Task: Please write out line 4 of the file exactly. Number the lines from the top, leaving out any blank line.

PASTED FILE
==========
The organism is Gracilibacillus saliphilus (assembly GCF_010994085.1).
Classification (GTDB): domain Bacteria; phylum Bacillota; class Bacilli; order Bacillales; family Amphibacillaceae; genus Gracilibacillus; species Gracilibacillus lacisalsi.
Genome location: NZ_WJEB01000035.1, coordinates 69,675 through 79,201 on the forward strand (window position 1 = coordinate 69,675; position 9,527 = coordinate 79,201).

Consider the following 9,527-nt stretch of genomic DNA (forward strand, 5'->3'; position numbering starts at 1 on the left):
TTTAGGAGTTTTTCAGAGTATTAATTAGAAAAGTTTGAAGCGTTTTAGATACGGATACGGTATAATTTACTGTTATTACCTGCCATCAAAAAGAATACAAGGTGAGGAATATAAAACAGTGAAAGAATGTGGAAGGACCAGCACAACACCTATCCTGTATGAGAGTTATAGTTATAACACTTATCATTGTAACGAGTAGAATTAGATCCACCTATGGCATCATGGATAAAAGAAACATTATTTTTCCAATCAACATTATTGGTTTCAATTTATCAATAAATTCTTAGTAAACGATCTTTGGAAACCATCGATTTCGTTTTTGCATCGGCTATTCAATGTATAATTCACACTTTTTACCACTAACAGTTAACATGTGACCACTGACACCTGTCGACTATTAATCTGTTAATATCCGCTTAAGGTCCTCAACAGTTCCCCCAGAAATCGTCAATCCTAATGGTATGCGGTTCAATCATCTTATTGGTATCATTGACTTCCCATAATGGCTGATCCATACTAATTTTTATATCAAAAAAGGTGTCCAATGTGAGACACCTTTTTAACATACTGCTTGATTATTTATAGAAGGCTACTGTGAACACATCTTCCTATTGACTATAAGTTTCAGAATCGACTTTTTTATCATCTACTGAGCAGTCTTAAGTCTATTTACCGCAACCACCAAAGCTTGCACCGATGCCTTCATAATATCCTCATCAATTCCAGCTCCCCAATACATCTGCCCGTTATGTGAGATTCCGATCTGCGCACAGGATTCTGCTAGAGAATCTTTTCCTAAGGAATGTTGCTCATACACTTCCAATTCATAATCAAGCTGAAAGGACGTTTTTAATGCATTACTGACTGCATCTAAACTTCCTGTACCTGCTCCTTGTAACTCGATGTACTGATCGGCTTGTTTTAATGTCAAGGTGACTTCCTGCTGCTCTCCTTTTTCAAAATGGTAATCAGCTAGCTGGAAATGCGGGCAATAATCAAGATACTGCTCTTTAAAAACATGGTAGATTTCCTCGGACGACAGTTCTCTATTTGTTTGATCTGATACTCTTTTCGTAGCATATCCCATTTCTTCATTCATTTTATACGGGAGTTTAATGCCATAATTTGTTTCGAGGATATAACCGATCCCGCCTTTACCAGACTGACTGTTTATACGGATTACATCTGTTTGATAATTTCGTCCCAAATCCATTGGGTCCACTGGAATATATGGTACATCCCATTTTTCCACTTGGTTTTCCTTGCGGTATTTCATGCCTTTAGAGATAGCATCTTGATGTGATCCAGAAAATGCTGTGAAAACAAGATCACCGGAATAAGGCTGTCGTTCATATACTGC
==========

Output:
Consider the following 9,527-nt stretch of genomic DNA (forward strand, 5'->3'; position numbering starts at 1 on the left):